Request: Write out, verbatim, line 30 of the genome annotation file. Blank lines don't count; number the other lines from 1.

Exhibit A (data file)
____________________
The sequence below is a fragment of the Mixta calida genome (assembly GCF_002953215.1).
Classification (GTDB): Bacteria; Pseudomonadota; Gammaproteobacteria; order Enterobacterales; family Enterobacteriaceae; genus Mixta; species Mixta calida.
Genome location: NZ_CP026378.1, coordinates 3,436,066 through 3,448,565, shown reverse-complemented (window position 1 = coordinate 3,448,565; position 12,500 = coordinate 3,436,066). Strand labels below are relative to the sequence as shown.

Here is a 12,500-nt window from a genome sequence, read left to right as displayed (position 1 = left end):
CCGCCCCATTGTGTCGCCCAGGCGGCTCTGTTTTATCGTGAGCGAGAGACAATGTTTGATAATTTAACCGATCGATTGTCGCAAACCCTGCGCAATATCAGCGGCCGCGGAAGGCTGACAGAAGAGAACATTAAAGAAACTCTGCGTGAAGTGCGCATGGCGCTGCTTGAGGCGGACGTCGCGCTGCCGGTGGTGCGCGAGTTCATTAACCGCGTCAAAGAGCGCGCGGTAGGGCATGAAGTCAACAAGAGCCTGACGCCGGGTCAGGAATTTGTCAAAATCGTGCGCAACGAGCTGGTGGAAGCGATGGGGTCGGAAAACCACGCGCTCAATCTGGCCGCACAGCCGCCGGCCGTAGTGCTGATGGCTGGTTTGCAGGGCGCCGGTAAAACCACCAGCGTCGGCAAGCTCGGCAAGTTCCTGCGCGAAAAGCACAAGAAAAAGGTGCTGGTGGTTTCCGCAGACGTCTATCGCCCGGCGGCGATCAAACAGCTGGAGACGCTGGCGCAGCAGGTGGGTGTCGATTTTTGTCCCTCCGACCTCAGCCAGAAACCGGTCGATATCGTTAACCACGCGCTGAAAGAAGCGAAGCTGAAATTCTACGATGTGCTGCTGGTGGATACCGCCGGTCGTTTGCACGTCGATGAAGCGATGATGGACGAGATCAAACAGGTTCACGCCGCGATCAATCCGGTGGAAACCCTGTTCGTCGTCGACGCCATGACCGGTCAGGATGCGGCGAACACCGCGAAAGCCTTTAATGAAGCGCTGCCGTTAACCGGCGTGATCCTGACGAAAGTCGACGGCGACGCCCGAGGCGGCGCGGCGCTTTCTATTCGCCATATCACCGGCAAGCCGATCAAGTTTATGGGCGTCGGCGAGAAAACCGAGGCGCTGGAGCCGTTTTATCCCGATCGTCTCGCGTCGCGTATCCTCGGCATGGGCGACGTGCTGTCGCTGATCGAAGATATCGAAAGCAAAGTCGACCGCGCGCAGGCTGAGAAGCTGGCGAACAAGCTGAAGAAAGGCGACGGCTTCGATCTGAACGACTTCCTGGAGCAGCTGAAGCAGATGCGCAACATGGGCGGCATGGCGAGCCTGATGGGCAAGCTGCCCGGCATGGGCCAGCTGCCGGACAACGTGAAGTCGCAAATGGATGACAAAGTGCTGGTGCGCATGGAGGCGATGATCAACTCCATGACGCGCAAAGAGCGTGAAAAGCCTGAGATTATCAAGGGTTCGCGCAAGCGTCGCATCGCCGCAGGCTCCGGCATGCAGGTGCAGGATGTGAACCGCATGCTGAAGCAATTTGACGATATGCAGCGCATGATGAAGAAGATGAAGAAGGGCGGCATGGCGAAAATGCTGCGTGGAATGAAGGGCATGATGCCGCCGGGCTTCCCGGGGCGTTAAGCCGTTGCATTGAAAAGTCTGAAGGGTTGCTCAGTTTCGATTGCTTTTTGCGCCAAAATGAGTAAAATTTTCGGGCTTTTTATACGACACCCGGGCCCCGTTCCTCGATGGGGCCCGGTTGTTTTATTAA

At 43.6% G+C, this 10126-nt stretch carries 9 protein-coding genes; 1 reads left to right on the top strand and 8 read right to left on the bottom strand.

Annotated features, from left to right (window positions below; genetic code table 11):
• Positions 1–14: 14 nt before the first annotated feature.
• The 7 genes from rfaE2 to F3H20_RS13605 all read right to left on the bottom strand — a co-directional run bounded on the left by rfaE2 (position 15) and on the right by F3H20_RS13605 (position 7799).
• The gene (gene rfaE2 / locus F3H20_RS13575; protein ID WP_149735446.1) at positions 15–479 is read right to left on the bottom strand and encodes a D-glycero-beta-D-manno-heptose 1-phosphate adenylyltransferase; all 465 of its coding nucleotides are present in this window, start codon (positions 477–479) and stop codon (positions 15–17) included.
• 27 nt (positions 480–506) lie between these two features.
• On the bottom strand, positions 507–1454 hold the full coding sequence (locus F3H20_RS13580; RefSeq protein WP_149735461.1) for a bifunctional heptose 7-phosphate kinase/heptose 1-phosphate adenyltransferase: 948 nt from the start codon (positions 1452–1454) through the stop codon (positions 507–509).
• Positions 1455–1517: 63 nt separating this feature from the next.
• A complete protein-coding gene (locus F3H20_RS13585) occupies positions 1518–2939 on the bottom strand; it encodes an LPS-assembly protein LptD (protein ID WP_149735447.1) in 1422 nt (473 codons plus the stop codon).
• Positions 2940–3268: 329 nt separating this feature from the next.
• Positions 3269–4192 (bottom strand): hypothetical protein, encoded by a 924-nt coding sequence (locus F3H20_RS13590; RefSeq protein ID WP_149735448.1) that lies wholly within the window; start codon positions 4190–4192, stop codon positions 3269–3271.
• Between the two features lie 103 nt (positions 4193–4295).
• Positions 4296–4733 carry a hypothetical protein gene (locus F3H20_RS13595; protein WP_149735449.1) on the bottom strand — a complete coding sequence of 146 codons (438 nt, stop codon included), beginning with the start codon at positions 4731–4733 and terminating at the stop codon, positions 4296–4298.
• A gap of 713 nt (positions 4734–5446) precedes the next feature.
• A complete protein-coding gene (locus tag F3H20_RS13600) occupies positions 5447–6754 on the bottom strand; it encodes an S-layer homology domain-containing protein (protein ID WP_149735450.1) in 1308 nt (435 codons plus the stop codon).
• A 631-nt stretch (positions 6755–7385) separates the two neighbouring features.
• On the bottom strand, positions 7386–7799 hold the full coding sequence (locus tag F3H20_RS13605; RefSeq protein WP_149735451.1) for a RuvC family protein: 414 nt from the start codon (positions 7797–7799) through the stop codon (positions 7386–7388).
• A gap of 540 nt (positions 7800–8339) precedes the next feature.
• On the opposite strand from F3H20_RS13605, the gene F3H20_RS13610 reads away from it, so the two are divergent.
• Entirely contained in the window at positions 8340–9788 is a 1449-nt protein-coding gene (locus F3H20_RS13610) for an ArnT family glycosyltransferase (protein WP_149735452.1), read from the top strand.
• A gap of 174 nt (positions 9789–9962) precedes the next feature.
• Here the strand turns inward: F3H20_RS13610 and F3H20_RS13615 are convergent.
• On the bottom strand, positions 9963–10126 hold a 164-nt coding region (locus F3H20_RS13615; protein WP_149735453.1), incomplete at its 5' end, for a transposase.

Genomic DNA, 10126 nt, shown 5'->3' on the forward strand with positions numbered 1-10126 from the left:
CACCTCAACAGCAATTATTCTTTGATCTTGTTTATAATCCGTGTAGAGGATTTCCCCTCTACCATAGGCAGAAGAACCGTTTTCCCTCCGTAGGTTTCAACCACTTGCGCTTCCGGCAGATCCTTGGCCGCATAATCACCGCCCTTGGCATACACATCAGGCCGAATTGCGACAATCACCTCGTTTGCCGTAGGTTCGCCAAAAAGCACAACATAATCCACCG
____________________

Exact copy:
CACCTCAACAGCAATTATTCTTTGATCTTGTTTATAATCCGTGTAGAGGATTTCCCCTCTACCATAGGCAGAAGAACCGTTTTCCCTCCGTAGGTTTCAACCACTTGCGCTTCCGGCAGATCCTTGGCCGCATAATCACCGCCCTTGGCATACACATCAGGCCGAATTGCGACAATCACCTCGTTTGCCGTAGGTTCGCCAAAAAGCACAACATAATCCACCG